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Zeppelin Raids on France and England

( Originally Published 1918 )



THE idea of warfare in the air has been a dream of romancers from a period long before Jules Verne. Indeed, balloons were used for observation purposes in the eighteenth century by the French armies. The crude balloon of that period, in a more developed form, was used in the Franco-Prussian War, and during the siege of Paris by its assistance communication was kept up between Paris and the outside world. Realizing its possibilities inventors had been trying to develop a balloon which could be propelled against the wind and so guided that explosives could be dropped upon a hostile army. Partially successful dirigible balloons have been occasionally exhibited for a number of years.

The idea of such a balloon took a strong hold upon the imagination of the German army staff long before the Great War, and Count Ferdinand Zeppelin gave the best years of his life to its development. From the beginning he met with great difficulties. His first ships proved mechanical failures, and after these difficulties were overcome he met with a series of accidents which almost put an end to his efforts. By popular subscription, and by government support, he was able to continue, and when the war began Germany had thirty-five dirigible balloons of the Zeppelin and other types, many of them as much as 490 feet long.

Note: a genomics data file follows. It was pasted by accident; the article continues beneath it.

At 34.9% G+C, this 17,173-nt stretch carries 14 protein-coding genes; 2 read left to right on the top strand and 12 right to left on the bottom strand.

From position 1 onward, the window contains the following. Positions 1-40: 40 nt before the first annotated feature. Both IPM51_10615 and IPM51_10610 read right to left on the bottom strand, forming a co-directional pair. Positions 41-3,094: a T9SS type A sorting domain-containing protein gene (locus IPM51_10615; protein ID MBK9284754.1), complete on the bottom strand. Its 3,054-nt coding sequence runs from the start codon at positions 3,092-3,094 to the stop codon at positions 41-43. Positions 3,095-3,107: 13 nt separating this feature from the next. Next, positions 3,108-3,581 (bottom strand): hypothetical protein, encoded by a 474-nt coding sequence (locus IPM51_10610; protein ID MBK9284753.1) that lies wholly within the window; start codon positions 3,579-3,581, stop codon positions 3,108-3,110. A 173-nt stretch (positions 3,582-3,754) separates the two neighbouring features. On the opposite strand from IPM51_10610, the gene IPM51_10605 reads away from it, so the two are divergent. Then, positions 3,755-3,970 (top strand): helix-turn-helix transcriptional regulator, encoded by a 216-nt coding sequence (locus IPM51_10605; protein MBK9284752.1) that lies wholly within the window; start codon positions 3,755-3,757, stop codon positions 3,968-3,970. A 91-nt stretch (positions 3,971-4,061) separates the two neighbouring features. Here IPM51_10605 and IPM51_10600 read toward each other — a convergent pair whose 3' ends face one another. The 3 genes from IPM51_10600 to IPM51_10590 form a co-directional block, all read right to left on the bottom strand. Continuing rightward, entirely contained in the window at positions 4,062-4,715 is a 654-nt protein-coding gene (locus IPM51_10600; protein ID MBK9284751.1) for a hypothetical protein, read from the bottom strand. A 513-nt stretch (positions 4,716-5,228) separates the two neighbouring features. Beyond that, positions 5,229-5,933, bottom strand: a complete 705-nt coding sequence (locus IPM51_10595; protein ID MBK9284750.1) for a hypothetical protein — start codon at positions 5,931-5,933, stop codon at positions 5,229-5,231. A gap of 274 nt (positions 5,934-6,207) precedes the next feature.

The Zeppelin balloon, called the Zeppelin from the name of its inventor, was practically a vast ship, capable of carrying a load of about fifteen thousand pounds. It would carry a crew of twenty men or more, fuel for the engines, provisions, a wireless installation, and armament with ammunition. For a journey of twenty hours such a. vessel would need at least seven thousand pounds of fuel. It would probably be able to carry about two tons of explosives. These Zeppelins could travel great distances. Before the war one of them flew from Lake Constance to Berlin, a continuous flight of about one thousand miles, in thirty-one hours.

These great aerial warships were given a thorough trial by the Germans. They disliked to admit that they had made a costly mistake in adding them to their armament. It soon turned out, however, that the Zeppelins were practically useless in battle. 'Whatever they could do, either for scouting purposes or in dropping explosives behind the enemy's lines, could be better done by the airplane. The French and the English, who before the war had decided that the airplane was the more important weapon, were right. But the Germans did not give up their costly toy so easily, and they determined to use it in the bombardment of cities and districts situated far away from the German line, in dropping bombs, not upon fortifications, or armed camps where they might meet with resistance, but upon peaceful non-belligerents in the streets of great unfortified cities.